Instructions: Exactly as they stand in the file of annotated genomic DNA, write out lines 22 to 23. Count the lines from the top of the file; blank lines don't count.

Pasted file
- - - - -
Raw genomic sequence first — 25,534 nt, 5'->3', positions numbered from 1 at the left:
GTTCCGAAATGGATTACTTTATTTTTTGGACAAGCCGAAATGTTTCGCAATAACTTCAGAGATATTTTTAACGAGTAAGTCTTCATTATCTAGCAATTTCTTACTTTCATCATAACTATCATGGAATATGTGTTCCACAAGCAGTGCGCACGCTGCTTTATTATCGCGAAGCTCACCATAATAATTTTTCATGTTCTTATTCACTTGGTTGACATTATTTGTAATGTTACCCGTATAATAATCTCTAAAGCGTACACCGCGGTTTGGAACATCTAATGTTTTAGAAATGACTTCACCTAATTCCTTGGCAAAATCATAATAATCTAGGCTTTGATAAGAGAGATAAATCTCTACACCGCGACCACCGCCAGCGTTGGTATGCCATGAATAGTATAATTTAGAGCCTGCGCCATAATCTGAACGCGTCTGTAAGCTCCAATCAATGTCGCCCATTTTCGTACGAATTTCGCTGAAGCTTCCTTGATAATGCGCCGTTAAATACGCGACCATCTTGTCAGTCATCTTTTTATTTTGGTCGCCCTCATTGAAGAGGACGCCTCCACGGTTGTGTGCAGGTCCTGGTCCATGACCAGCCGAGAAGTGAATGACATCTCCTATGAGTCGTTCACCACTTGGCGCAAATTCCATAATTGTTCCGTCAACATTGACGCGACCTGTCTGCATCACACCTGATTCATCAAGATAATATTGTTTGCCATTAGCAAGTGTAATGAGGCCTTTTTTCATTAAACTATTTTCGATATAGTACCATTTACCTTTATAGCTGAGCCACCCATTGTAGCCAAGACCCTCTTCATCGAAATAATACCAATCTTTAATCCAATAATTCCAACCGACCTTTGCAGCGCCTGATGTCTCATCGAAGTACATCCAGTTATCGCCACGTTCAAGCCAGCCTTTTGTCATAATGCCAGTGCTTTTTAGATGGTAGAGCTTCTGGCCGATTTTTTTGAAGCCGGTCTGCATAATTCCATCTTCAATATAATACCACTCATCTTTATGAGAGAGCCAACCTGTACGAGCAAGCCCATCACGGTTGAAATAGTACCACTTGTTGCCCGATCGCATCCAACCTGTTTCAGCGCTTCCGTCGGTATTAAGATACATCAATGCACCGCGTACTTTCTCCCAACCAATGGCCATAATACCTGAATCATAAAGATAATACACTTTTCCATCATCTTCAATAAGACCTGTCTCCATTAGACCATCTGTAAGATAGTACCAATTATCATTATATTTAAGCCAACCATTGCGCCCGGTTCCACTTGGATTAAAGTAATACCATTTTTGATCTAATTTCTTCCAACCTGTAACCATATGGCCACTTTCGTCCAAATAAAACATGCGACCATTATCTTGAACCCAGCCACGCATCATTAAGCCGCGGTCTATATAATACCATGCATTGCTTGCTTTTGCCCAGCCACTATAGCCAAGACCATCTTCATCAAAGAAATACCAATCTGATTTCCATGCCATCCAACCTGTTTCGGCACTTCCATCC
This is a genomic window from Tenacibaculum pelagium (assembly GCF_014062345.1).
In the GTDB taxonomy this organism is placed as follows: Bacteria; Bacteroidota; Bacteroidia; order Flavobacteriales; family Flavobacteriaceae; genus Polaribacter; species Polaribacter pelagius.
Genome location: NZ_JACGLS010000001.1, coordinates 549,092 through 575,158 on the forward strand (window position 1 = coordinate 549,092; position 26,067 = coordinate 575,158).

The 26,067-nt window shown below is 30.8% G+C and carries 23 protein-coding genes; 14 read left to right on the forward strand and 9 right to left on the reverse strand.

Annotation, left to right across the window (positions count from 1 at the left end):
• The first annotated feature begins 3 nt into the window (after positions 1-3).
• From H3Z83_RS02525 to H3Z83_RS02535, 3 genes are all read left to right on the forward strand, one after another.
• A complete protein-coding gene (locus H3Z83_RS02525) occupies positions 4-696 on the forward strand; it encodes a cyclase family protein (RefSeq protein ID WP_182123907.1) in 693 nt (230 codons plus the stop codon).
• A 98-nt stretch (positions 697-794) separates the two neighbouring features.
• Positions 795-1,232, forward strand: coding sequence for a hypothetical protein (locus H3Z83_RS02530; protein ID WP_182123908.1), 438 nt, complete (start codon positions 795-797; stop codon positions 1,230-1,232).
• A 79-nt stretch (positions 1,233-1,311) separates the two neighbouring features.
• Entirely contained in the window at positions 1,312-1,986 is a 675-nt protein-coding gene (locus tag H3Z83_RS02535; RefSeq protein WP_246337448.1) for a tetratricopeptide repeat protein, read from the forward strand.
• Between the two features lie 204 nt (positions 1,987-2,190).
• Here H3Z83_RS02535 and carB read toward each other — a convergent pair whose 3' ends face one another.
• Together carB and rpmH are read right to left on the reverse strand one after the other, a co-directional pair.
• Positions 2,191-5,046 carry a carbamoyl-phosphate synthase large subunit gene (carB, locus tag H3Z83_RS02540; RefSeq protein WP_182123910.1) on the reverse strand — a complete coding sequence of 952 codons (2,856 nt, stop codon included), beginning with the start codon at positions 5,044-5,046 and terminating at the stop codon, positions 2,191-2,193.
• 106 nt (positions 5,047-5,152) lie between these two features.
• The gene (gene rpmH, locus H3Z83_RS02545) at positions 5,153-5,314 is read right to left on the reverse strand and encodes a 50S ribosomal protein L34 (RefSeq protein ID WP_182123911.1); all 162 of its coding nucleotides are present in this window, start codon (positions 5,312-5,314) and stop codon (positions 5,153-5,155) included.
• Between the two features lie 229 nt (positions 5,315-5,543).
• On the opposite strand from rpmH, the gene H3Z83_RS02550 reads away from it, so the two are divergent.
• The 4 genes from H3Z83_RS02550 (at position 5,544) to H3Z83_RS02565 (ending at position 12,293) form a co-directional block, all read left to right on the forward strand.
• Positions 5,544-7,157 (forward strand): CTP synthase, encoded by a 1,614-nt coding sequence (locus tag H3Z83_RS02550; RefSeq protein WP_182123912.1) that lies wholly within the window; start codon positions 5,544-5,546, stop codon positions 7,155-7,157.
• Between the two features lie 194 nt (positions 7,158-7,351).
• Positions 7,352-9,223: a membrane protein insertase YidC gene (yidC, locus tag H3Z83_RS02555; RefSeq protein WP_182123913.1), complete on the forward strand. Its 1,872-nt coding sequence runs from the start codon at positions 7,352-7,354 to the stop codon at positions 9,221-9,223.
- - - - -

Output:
• On the opposite strand from rpmH, the gene H3Z83_RS02550 reads away from it, so the two are divergent.
• The 4 genes from H3Z83_RS02550 (at position 5,544) to H3Z83_RS02565 (ending at position 12,293) form a co-directional block, all read left to right on the forward strand.